Under the jurisdiction of the Bureau of Land Management, the San Pedro Riparian National Conservation Area contains nearly 57,000 acres of public land, stretching some 40 miles in a narrow band from Sierra Vista to St. David near I-10.
Designated by Congress in 1988, the region is specially designated to protect e an extensive network of similar riparian systems throughout the American Southwest. One of the most important riparian areas in the United States, the San Pedro River runs through the Chihuahuan Desert and the Sonoran Desert in southeastern Arizona. The river’s stretch is home to more than 80 species of mammals, two native species and several introduced species of fish, more than 40 species of amphibians and reptiles, and 100 species of breeding birds. It also provides invaluable habitat for 250 species of migrant and wintering birds and contains archaeological sites representing the remains of human occupation from 13,000 years ago.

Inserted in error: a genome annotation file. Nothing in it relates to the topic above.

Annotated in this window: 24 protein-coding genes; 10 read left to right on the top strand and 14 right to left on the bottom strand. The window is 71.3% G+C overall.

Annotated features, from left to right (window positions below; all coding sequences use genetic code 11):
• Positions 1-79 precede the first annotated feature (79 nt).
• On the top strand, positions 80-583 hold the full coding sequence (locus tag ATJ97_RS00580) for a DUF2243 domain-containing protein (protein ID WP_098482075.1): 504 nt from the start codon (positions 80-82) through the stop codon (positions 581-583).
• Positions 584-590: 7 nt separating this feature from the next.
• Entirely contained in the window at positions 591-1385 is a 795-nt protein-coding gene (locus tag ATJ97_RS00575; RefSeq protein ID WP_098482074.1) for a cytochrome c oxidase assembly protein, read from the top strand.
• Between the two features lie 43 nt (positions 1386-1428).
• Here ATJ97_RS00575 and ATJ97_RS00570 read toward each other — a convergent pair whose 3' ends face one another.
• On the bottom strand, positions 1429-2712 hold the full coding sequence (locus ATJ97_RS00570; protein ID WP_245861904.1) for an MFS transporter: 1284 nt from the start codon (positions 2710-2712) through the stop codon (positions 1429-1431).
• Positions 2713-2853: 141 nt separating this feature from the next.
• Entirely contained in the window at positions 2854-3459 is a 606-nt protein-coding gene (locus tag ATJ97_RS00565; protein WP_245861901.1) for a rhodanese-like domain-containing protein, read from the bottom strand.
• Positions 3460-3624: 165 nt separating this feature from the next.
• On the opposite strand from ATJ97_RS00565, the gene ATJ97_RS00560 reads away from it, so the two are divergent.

The area provides ample opportunities for wildlife viewing, as well as visiting historic and prehistoric sites. Picnickers, hikers, equestrians, and hunters are welcome, and primitive camping is allowed. Saturday morning guided walks are provided by Friends of the San Pedro, starting from the San Pedro House.
Visiting the San Pedro
Most visitors start at the San Pedro House (click here for a map), but you can also gain trailhead access at the Fairbank and Millville ghost towns, the Hereford Road bridge, and the Palominas Bridge on Highway 92.